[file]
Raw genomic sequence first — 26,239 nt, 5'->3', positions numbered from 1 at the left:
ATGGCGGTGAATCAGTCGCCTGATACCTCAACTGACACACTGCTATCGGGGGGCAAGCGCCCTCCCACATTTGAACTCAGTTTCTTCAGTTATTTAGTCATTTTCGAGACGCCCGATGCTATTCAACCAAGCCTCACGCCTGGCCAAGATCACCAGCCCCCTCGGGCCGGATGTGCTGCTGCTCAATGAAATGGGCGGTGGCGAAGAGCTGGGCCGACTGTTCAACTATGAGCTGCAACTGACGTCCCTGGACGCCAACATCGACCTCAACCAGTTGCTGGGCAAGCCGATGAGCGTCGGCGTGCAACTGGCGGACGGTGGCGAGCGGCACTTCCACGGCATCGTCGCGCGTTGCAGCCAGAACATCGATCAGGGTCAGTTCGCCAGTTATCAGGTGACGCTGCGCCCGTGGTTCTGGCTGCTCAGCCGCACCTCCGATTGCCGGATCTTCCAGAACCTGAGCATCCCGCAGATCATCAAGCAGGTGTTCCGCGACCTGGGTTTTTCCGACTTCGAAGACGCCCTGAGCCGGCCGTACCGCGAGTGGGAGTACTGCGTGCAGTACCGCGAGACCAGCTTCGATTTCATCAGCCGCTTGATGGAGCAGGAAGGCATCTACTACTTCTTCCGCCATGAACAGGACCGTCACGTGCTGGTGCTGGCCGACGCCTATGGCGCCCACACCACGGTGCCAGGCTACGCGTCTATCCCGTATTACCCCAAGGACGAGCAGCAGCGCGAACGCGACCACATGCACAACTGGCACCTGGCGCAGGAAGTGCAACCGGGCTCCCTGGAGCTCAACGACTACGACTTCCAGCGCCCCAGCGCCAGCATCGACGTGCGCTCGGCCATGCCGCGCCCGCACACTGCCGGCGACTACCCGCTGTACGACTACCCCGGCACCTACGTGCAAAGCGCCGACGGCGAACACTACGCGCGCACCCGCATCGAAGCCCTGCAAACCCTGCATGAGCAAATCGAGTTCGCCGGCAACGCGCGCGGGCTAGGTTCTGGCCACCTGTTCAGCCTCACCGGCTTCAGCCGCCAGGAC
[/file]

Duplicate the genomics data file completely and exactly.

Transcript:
Raw genomic sequence first — 26,239 nt, 5'->3', positions numbered from 1 at the left:
ATGGCGGTGAATCAGTCGCCTGATACCTCAACTGACACACTGCTATCGGGGGGCAAGCGCCCTCCCACATTTGAACTCAGTTTCTTCAGTTATTTAGTCATTTTCGAGACGCCCGATGCTATTCAACCAAGCCTCACGCCTGGCCAAGATCACCAGCCCCCTCGGGCCGGATGTGCTGCTGCTCAATGAAATGGGCGGTGGCGAAGAGCTGGGCCGACTGTTCAACTATGAGCTGCAACTGACGTCCCTGGACGCCAACATCGACCTCAACCAGTTGCTGGGCAAGCCGATGAGCGTCGGCGTGCAACTGGCGGACGGTGGCGAGCGGCACTTCCACGGCATCGTCGCGCGTTGCAGCCAGAACATCGATCAGGGTCAGTTCGCCAGTTATCAGGTGACGCTGCGCCCGTGGTTCTGGCTGCTCAGCCGCACCTCCGATTGCCGGATCTTCCAGAACCTGAGCATCCCGCAGATCATCAAGCAGGTGTTCCGCGACCTGGGTTTTTCCGACTTCGAAGACGCCCTGAGCCGGCCGTACCGCGAGTGGGAGTACTGCGTGCAGTACCGCGAGACCAGCTTCGATTTCATCAGCCGCTTGATGGAGCAGGAAGGCATCTACTACTTCTTCCGCCATGAACAGGACCGTCACGTGCTGGTGCTGGCCGACGCCTATGGCGCCCACACCACGGTGCCAGGCTACGCGTCTATCCCGTATTACCCCAAGGACGAGCAGCAGCGCGAACGCGACCACATGCACAACTGGCACCTGGCGCAGGAAGTGCAACCGGGCTCCCTGGAGCTCAACGACTACGACTTCCAGCGCCCCAGCGCCAGCATCGACGTGCGCTCGGCCATGCCGCGCCCGCACACTGCCGGCGACTACCCGCTGTACGACTACCCCGGCACCTACGTGCAAAGCGCCGACGGCGAACACTACGCGCGCACCCGCATCGAAGCCCTGCAAACCCTGCATGAGCAAATCGAGTTCGCCGGCAACGCGCGCGGGCTAGGTTCTGGCCACCTGTTCAGCCTCACCGGCTTCAGCCGCCAGGAC